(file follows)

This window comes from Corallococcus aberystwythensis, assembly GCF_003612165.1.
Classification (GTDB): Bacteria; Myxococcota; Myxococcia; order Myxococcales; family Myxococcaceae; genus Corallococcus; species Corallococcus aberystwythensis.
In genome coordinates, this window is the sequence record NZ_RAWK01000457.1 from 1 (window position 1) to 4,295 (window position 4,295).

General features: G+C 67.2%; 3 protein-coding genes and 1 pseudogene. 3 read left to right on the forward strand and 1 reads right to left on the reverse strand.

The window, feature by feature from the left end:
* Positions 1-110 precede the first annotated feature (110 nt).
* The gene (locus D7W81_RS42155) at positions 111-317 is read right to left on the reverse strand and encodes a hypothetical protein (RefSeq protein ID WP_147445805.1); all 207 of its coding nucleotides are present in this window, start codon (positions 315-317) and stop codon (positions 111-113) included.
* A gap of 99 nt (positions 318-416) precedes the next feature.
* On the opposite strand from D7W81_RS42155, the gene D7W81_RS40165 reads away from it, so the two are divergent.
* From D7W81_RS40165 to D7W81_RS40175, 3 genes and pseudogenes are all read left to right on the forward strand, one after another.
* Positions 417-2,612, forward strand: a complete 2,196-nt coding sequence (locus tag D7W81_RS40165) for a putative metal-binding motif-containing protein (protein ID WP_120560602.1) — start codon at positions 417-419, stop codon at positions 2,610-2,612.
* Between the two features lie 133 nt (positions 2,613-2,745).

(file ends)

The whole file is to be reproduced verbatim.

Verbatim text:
This window comes from Corallococcus aberystwythensis, assembly GCF_003612165.1.
Classification (GTDB): Bacteria; Myxococcota; Myxococcia; order Myxococcales; family Myxococcaceae; genus Corallococcus; species Corallococcus aberystwythensis.
In genome coordinates, this window is the sequence record NZ_RAWK01000457.1 from 1 (window position 1) to 4,295 (window position 4,295).

General features: G+C 67.2%; 3 protein-coding genes and 1 pseudogene. 3 read left to right on the forward strand and 1 reads right to left on the reverse strand.

The window, feature by feature from the left end:
* Positions 1-110 precede the first annotated feature (110 nt).
* The gene (locus D7W81_RS42155) at positions 111-317 is read right to left on the reverse strand and encodes a hypothetical protein (RefSeq protein ID WP_147445805.1); all 207 of its coding nucleotides are present in this window, start codon (positions 315-317) and stop codon (positions 111-113) included.
* A gap of 99 nt (positions 318-416) precedes the next feature.
* On the opposite strand from D7W81_RS42155, the gene D7W81_RS40165 reads away from it, so the two are divergent.
* From D7W81_RS40165 to D7W81_RS40175, 3 genes and pseudogenes are all read left to right on the forward strand, one after another.
* Positions 417-2,612, forward strand: a complete 2,196-nt coding sequence (locus tag D7W81_RS40165) for a putative metal-binding motif-containing protein (protein ID WP_120560602.1) — start codon at positions 417-419, stop codon at positions 2,610-2,612.
* Between the two features lie 133 nt (positions 2,613-2,745).